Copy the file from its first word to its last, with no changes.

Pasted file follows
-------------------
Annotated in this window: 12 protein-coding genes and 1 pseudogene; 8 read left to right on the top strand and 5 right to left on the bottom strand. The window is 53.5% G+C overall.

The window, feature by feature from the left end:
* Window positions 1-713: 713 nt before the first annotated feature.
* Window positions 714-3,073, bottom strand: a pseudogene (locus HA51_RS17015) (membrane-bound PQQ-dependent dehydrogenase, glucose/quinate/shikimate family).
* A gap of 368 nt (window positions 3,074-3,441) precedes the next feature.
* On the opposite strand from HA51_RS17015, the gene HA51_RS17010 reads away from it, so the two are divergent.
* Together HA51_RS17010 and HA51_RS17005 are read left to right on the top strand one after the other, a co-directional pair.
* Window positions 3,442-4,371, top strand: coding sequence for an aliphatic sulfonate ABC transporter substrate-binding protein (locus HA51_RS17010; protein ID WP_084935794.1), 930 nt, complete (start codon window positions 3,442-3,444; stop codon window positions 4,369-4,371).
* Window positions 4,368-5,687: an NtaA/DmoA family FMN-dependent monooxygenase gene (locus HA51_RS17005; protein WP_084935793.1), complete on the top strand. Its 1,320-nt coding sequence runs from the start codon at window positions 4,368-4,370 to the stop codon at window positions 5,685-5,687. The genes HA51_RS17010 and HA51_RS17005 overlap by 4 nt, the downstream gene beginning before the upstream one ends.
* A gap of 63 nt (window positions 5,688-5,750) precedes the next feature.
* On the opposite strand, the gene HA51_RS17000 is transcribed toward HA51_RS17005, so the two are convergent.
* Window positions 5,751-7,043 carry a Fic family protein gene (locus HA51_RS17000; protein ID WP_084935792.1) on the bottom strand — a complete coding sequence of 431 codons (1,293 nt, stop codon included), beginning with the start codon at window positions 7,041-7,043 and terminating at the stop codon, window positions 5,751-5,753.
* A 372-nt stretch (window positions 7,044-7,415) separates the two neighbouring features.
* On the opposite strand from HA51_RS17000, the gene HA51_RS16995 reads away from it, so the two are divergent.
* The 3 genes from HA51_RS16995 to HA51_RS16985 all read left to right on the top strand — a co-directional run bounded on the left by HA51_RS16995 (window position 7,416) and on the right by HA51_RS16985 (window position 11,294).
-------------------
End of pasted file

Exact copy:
Annotated in this window: 12 protein-coding genes and 1 pseudogene; 8 read left to right on the top strand and 5 right to left on the bottom strand. The window is 53.5% G+C overall.

The window, feature by feature from the left end:
* Window positions 1-713: 713 nt before the first annotated feature.
* Window positions 714-3,073, bottom strand: a pseudogene (locus HA51_RS17015) (membrane-bound PQQ-dependent dehydrogenase, glucose/quinate/shikimate family).
* A gap of 368 nt (window positions 3,074-3,441) precedes the next feature.
* On the opposite strand from HA51_RS17015, the gene HA51_RS17010 reads away from it, so the two are divergent.
* Together HA51_RS17010 and HA51_RS17005 are read left to right on the top strand one after the other, a co-directional pair.
* Window positions 3,442-4,371, top strand: coding sequence for an aliphatic sulfonate ABC transporter substrate-binding protein (locus HA51_RS17010; protein ID WP_084935794.1), 930 nt, complete (start codon window positions 3,442-3,444; stop codon window positions 4,369-4,371).
* Window positions 4,368-5,687: an NtaA/DmoA family FMN-dependent monooxygenase gene (locus HA51_RS17005; protein WP_084935793.1), complete on the top strand. Its 1,320-nt coding sequence runs from the start codon at window positions 4,368-4,370 to the stop codon at window positions 5,685-5,687. The genes HA51_RS17010 and HA51_RS17005 overlap by 4 nt, the downstream gene beginning before the upstream one ends.
* A gap of 63 nt (window positions 5,688-5,750) precedes the next feature.
* On the opposite strand, the gene HA51_RS17000 is transcribed toward HA51_RS17005, so the two are convergent.
* Window positions 5,751-7,043 carry a Fic family protein gene (locus HA51_RS17000; protein ID WP_084935792.1) on the bottom strand — a complete coding sequence of 431 codons (1,293 nt, stop codon included), beginning with the start codon at window positions 7,041-7,043 and terminating at the stop codon, window positions 5,751-5,753.
* A 372-nt stretch (window positions 7,044-7,415) separates the two neighbouring features.
* On the opposite strand from HA51_RS17000, the gene HA51_RS16995 reads away from it, so the two are divergent.
* The 3 genes from HA51_RS16995 to HA51_RS16985 all read left to right on the top strand — a co-directional run bounded on the left by HA51_RS16995 (window position 7,416) and on the right by HA51_RS16985 (window position 11,294).